Taking a Hard Look at the "Benefits" of Olive Oil

From the January 2005 edition of Dr. Fuhrman's Healthy Times:

Careful reading of FDA-approved health claim sheds light on potential weighty problems.

The FDA recently allowed olive oil and certain foods containing olive oil to put a health claim on their labels that includes the following sentence:

"Limited and not conclusive scientific evidence suggests that eating about two tablespoons (23 grams) of olive oil daily may reduce the risk of coronary heart disease due to the monounsaturated fat in olive oil."

If you are a fan of olive oil, that sentence is good news, especially if you skip over the "Limited and not conclusive scientific evidence..." part and the qualifying words "may reduce." But, weak as it is, that sentence is only part of the FDA's approved language. The sentence that follows it contains the most important information contained in the approved health claim.

"To achieve this possible benefit, olive oil is to replace a similar amount of saturated fat and not increase the total number of calories you eat in a day."

This sentence tells us that the "possible benefit" is only possible if you eliminate some existing saturated fat in your diet (such as butter), replace it with an equal amount of olive oil, and don't let the addition of olive oil to the diet increase the total amount of calories from fat. Unfortunately, many consumers won't heed this vitally important part of the message.

That part about not increasing the total amount of calories from fat is not so easy to accomplish because olive oil is an incredibly calorie-dense food—containing around 4,000 calories per pound. A little bit adds a lot of fat calories.

During the past 25 years, we have seen an epidemic of obesity in America. If you add just two tablespoons of olive oil (240 calories) daily on top of an already poor quality diet—without eliminating an equal amount of calories from other sources—you could gain as much as twenty four pounds in a single year! Clearly, this aspect of olive oil consumption is not a health benefit.

For real health benefits, skip the olive oil, take a walk, and eat more fresh fruits and vegetables.
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Suthin Liptawat,M.D. - September 23, 2006 4:14 PM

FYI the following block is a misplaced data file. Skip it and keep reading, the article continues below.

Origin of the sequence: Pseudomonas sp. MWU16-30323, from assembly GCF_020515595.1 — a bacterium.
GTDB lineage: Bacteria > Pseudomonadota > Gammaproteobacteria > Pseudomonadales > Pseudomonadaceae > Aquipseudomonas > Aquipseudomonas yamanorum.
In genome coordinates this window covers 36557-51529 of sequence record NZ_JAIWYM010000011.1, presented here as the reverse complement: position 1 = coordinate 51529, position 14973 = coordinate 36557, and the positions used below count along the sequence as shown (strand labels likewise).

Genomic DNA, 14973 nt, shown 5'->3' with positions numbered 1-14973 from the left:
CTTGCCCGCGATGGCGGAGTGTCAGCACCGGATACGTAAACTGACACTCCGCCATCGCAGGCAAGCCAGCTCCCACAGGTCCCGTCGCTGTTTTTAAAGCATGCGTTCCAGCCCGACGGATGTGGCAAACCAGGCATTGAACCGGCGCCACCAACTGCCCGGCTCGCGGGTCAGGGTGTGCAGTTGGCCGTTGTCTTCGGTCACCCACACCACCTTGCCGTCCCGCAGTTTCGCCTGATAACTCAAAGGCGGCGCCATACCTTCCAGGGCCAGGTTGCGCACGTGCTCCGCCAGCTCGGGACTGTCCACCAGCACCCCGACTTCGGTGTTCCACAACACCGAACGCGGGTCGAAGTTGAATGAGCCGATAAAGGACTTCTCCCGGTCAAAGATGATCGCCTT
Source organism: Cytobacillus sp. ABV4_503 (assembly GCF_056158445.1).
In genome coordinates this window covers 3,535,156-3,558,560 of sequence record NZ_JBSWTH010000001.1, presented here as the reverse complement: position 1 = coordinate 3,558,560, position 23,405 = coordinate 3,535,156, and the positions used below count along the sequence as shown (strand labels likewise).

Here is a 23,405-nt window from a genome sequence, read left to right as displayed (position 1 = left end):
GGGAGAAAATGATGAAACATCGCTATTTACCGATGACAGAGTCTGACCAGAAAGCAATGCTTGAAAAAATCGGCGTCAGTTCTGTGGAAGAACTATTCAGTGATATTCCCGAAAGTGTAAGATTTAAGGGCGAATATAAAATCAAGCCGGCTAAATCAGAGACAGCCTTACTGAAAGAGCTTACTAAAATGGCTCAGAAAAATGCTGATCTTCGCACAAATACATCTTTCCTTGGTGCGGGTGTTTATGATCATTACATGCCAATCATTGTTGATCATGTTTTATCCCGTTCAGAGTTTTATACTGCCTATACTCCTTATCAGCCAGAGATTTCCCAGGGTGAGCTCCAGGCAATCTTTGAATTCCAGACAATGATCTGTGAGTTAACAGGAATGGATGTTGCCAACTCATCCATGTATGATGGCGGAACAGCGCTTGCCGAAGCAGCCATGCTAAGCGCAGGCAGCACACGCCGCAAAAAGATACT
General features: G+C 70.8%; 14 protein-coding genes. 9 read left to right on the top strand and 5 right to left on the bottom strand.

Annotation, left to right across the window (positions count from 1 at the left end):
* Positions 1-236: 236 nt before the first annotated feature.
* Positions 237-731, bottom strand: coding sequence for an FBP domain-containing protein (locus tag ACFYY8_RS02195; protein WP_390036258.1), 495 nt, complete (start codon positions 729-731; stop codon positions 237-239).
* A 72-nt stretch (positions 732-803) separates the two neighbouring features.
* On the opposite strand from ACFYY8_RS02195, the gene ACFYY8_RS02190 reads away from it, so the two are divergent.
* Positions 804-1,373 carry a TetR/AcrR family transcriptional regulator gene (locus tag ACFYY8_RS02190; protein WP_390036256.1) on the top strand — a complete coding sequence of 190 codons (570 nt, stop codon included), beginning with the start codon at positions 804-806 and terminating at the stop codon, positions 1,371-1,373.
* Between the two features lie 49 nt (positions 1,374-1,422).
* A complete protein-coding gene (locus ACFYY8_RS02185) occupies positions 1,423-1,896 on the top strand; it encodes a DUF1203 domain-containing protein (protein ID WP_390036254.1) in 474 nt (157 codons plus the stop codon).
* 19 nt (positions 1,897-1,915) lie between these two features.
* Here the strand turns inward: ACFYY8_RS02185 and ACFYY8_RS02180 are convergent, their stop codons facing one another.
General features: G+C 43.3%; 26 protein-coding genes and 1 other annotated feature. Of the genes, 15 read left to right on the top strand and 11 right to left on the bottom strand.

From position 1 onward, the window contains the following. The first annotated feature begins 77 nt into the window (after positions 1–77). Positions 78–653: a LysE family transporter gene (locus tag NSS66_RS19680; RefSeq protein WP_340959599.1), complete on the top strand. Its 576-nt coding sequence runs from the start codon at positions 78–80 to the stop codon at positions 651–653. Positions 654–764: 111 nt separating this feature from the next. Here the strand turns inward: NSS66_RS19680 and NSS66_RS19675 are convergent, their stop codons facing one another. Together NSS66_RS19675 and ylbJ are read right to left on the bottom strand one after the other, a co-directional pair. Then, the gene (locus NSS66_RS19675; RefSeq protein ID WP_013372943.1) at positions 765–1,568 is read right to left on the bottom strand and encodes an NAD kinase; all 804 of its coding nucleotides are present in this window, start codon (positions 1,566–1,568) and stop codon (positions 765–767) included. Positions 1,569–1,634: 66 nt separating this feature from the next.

This is a short, useful, and informative post about the health benefits of olive oil, especially the point that any one should not increase the total amount of fat intake per day.

I certainly will inform a couple of my friends, who upon my advice, had incorporated olive oil into their diets about this important point.

John - December 15, 2007 4:03 AM

There are thousands of studies on olive oil, showing benefits from the polyphenols, oleic acid and other lipid fractions. The only concern is it may increase hepatic cholesterol, but I'm unclear if this is a problem for active healthy-weight individuals.

This post seems kind of narrow sided. We must get our calories from somewhere, no? Fruits have too much carbs, especially fructose to be the main calorie source. Low-calorie veggies like leafy greens, while extremely healthful don't provide enough calories. Starchy foods cause insulin problems for many.

If following evolutionary nutrition, depending on your ancestry, a high fat diet may be the most sensible approach. Then it's a matter of which fats, ratios of fats, etc. A good mix of MUFA, SFA, and PUFA seems to be a good way to hedge your bets. I try to limit PUFA and balance my 6/3 ratio. SFAs have a bad rap, but my body thrives on them. I include lots olive oil to balance things out. Raw is always best, no matter what foods you choose.

Instead of focusing on just weight loss, there needs to be more focus on what actually are the best fuels for the body. We should focus on cultivating vibrant health, not just avoiding disease.

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